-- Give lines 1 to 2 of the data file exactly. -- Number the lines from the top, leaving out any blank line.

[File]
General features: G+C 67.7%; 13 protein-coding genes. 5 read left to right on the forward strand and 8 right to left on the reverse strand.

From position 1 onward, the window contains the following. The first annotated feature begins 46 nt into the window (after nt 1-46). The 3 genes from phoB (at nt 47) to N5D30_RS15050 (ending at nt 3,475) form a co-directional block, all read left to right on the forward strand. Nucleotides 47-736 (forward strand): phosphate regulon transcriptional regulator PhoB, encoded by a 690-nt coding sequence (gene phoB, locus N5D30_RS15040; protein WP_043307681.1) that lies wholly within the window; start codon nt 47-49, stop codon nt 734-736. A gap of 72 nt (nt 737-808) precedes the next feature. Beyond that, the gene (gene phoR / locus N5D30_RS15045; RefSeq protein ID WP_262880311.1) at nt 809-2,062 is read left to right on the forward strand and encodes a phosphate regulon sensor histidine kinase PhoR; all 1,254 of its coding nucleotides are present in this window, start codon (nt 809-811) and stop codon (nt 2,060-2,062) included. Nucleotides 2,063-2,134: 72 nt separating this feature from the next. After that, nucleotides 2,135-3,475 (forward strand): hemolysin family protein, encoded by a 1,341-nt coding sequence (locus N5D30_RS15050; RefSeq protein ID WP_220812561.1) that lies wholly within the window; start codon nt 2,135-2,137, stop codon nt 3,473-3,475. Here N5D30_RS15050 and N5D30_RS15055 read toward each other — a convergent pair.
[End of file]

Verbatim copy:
General features: G+C 67.7%; 13 protein-coding genes. 5 read left to right on the forward strand and 8 right to left on the reverse strand.

From position 1 onward, the window contains the following. The first annotated feature begins 46 nt into the window (after nt 1-46). The 3 genes from phoB (at nt 47) to N5D30_RS15050 (ending at nt 3,475) form a co-directional block, all read left to right on the forward strand. Nucleotides 47-736 (forward strand): phosphate regulon transcriptional regulator PhoB, encoded by a 690-nt coding sequence (gene phoB, locus N5D30_RS15040; protein WP_043307681.1) that lies wholly within the window; start codon nt 47-49, stop codon nt 734-736. A gap of 72 nt (nt 737-808) precedes the next feature. Beyond that, the gene (gene phoR / locus N5D30_RS15045; RefSeq protein ID WP_262880311.1) at nt 809-2,062 is read left to right on the forward strand and encodes a phosphate regulon sensor histidine kinase PhoR; all 1,254 of its coding nucleotides are present in this window, start codon (nt 809-811) and stop codon (nt 2,060-2,062) included. Nucleotides 2,063-2,134: 72 nt separating this feature from the next. After that, nucleotides 2,135-3,475 (forward strand): hemolysin family protein, encoded by a 1,341-nt coding sequence (locus N5D30_RS15050; RefSeq protein ID WP_220812561.1) that lies wholly within the window; start codon nt 2,135-2,137, stop codon nt 3,473-3,475. Here N5D30_RS15050 and N5D30_RS15055 read toward each other — a convergent pair.